Type: Monochrome

Psittacosaurus (DinoWaurs Survival)

3.3 (6 votes)

The more I go into the DinoWaurs Survival line, the more I love the diversity of it. It’s not just the giants and often repeated species like Tyrannosaurus, but everything from Permian synapsids to plesiosaurs. Another thing I like is that they give the smaller species a chance to shine, such as today’s subject: Psittacosaurus, a genus so common that it is used as a bio marker in stratigraphy.

Keratocephalus (DinoWaurs Survival by One2Play)

3.6 (7 votes)

Review and photos by Angel Vega (paleoteen13), edited by Suspsy

When it comes to synapsids, Dimetrodon is the animal that make its appearance in toy form the most. Many figures of this animal have been appeared over the years, but other few synapsids have been produced by toy companies.

Moschops, Sphenacodon, Cynognathus (Marx)

4.9 (9 votes)

Given that I counted correctly, this here will be my 50th review for the DTB. On the search for a worthy entry for that occasion, I deceided to add some figures to my collection that will provide the chance to combine the jubilee with a premiere cause to my big surprise I found that the American company Marx, despite its significance for our hobby, has not a single entry on the blog as of yet….

Saurolophus (DinoWaurs Survival)

4.3 (6 votes)
Review and Photographs by Indohyus
When it comes to Hadrosaurs, Parasaurolophus always seems to steal the lime light. The number of figures made of the species is huge, from high end to low end, from adults to juveniles. This leaves many of the rest of the family with very few figures, so any opportunity to grab copies of the more elusive species is often jumped upon.

Parasaurolophus (DinoWaurs Survival)

4.2 (6 votes)
Photographs and review by Indohyus
Hadrosaurs are certainly an intriguing family of dinosaurs. A diverse range of animals evolved over several million years, including the largest non-sauropod herbivore ever known, Shantungosaurus. One of the most interesting features of certain species are the head crests, which allow them to stand out from other ornithopods, especially today’s review subject; Parasaurolophus, once more from the DinoWaurs Survival line.

Tyrannosaurus rex (Timpo)

1.6 (14 votes)
For some reason I’m in a mood for firsts. So, here’s another company that hasn’t been featured on the Dinosaur Toy Blog before – Timpo Toys. And about time, too, this line really deserves some attention. Timpo was founded in England by German refugee Sally Gawrylovitz (also known as Ally Gee, aii) in 1938.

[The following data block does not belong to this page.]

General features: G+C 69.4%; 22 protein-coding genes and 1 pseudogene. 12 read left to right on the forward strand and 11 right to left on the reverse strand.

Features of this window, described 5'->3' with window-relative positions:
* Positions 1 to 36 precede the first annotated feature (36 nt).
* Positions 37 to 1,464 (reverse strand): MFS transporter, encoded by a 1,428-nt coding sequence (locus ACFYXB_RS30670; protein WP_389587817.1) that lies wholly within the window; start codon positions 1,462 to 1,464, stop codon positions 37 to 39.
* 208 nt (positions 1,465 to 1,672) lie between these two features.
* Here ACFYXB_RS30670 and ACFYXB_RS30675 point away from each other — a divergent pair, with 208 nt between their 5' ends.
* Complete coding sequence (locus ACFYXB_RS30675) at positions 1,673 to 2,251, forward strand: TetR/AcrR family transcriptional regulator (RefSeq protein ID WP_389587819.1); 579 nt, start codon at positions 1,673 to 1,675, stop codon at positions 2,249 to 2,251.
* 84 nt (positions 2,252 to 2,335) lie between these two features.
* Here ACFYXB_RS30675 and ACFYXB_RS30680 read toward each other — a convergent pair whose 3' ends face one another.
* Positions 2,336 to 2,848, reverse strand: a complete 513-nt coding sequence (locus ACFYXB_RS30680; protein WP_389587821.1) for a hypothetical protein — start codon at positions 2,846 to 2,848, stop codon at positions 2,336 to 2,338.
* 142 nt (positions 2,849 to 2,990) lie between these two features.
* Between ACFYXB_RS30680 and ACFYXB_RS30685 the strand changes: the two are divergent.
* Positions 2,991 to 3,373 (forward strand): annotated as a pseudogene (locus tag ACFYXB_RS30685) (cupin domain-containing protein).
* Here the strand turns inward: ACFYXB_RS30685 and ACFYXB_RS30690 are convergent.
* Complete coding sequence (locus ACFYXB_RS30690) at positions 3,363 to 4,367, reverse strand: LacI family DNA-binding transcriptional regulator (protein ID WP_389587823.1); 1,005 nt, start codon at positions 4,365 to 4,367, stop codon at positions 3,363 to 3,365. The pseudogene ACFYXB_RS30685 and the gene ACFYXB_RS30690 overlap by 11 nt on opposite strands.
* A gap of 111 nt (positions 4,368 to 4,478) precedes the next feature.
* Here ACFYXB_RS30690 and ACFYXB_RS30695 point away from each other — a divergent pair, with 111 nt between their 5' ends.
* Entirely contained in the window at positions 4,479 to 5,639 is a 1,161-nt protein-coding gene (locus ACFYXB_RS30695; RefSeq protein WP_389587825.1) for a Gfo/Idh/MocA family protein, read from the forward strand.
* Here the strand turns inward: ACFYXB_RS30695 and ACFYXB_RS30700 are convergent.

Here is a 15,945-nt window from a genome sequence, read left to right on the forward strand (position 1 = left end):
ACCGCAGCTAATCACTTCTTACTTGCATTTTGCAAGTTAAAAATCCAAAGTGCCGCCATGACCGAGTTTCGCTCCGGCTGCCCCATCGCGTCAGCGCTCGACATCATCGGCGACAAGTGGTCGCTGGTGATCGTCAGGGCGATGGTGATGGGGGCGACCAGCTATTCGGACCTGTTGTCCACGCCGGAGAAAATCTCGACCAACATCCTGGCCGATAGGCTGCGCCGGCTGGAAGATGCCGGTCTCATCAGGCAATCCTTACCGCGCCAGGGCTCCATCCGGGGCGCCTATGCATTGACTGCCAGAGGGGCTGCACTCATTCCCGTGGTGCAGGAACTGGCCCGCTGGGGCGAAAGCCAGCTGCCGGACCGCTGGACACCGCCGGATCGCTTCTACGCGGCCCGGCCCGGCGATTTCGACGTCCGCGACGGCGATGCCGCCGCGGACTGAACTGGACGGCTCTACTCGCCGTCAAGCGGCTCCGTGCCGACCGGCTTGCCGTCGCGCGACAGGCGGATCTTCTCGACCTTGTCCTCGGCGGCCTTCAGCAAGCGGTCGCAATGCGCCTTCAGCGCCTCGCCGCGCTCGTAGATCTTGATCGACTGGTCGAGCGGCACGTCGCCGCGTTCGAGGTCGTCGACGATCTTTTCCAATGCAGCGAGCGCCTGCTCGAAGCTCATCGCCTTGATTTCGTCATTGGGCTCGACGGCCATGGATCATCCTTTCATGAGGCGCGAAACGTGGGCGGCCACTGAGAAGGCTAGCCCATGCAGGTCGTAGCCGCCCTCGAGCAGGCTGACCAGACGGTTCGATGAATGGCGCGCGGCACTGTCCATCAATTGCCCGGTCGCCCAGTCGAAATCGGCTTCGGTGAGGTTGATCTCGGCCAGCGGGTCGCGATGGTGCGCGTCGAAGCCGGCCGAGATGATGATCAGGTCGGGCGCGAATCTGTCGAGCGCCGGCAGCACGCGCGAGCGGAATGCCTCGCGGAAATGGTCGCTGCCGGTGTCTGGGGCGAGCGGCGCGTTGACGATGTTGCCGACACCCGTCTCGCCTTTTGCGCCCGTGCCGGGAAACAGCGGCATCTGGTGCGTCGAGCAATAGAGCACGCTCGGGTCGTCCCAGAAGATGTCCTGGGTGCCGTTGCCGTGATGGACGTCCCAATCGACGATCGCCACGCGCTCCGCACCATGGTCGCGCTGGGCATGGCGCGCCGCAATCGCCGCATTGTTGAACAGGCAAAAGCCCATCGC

Euoplocephalus (DinoWaurs Survival)

3.4 (8 votes)
Photographs and review by Indohyus, edited by Suspsy
Once again I am back to reviewing another of the DinoWaurs line, seeing what is worth hunting for and what is not. With ankylosaurs being described as the tanks of the Mesozoic, it’s unsurprising that a couple would be included in this line.

Triceratops (DinoWaurs Survival)

3.8 (5 votes)
Photographs and review by Indohyus, edited by Suspsy
The idea of blind bags and boxes to distribute toys is not a new idea. For years, many companies and toy lines have done this, and dinosaurs are not an unknown feature of these blind grabs. This includes the DinoWaurs trading figure line, with the idea being that kids and collectors will trade duplicates with each other and battle using the cards provided with the figures.

Stegosaurus (Field Museum Mold-A-Rama)

3.7 (3 votes)
Finishing off our reviews of the Field Museum Mold-A-Rama collection is the Stegosaurus. Older original Mold-A-Rama dinosaurs exist as well but they aren’t currently being produced at the Field Museum and the only way to really obtain them is through eBay. It has come to my attention that the Stegosaurus machine was recently removed from the Field Museum so if you don’t already have the Stegosaurus then try to find one on eBay before they become scarce.

Tyrannosaurus (Field Museum Mold-A-Rama)

3.5 (4 votes)
Having technically already been reviewed there really isn’t much new to say about this one. DTF member “Foxilized” reviewed the original back in 2010. For the sake of consistency though I feel compelled to share my thoughts too, I’ve been reviewing all of the current Field Museum Mold-A-Rama figures and it would feel strange not including this one.
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